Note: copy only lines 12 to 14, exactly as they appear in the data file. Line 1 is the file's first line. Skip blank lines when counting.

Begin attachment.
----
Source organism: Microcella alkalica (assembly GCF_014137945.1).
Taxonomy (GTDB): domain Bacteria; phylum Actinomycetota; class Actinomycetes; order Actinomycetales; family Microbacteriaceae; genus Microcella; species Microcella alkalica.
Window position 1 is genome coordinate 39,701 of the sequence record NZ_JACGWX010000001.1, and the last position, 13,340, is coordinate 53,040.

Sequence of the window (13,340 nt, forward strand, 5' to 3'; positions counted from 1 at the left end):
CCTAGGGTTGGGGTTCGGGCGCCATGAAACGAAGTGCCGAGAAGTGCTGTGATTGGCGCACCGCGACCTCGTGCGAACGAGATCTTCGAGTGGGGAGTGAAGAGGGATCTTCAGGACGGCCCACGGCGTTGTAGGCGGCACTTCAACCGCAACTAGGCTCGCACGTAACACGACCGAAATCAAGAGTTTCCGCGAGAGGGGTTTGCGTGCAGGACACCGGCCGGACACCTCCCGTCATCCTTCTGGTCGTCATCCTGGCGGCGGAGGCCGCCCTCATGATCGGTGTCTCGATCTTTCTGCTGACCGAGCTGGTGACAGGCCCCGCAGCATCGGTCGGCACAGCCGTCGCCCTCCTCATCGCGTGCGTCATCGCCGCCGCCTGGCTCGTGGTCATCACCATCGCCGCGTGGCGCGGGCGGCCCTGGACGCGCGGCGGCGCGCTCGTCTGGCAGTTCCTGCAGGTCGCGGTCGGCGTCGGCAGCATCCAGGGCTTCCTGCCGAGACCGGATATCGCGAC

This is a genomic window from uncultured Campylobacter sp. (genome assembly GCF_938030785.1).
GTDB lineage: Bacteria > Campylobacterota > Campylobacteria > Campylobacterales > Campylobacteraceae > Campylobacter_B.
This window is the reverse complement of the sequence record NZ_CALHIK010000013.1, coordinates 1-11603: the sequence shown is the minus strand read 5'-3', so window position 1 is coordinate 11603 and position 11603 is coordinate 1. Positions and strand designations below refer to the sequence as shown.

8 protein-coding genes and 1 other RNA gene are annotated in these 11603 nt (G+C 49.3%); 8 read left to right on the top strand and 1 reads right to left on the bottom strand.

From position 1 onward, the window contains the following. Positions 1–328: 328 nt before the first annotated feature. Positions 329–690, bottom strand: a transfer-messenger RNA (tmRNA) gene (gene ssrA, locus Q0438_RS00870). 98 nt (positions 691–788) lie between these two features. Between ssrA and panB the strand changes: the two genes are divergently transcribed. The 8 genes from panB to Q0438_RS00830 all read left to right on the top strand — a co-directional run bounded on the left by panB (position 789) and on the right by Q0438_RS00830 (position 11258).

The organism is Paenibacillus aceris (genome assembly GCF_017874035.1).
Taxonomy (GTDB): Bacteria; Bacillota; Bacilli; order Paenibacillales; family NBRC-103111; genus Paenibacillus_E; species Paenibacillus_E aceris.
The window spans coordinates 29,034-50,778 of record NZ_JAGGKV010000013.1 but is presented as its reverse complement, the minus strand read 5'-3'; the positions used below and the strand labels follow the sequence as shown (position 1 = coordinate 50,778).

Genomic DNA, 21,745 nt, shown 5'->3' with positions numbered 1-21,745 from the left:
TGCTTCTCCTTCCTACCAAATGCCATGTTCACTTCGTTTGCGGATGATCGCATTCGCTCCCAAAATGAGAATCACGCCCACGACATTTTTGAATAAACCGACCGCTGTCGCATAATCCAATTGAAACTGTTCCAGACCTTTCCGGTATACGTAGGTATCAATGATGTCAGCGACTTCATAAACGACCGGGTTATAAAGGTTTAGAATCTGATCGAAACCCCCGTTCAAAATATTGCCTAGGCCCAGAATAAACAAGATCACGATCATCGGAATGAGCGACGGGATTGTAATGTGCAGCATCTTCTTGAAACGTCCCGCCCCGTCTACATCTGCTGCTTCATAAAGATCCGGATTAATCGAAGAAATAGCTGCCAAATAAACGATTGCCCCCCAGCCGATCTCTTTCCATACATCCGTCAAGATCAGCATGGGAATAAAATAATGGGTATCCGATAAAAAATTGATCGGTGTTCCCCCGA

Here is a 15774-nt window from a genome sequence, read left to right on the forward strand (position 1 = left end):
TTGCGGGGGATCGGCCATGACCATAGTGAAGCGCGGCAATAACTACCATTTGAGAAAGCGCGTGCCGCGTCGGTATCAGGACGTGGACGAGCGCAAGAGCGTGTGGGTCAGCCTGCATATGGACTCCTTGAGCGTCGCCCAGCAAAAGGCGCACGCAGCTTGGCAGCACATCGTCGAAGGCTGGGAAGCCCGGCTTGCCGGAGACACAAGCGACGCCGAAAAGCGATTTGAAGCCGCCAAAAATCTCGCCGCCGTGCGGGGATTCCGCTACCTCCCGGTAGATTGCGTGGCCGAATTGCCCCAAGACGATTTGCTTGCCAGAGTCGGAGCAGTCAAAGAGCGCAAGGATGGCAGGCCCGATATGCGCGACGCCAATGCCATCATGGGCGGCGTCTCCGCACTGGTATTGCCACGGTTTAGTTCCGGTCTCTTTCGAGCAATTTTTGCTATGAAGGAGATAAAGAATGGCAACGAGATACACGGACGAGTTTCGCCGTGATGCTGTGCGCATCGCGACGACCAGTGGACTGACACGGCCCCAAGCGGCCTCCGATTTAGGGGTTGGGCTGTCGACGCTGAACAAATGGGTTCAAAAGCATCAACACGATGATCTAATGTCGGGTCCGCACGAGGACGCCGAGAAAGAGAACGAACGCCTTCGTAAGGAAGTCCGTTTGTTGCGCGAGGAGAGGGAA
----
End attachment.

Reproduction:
Taxonomy (GTDB): Bacteria; Bacillota; Bacilli; order Paenibacillales; family NBRC-103111; genus Paenibacillus_E; species Paenibacillus_E aceris.
The window spans coordinates 29,034-50,778 of record NZ_JAGGKV010000013.1 but is presented as its reverse complement, the minus strand read 5'-3'; the positions used below and the strand labels follow the sequence as shown (position 1 = coordinate 50,778).

Genomic DNA, 21,745 nt, shown 5'->3' with positions numbered 1-21,745 from the left: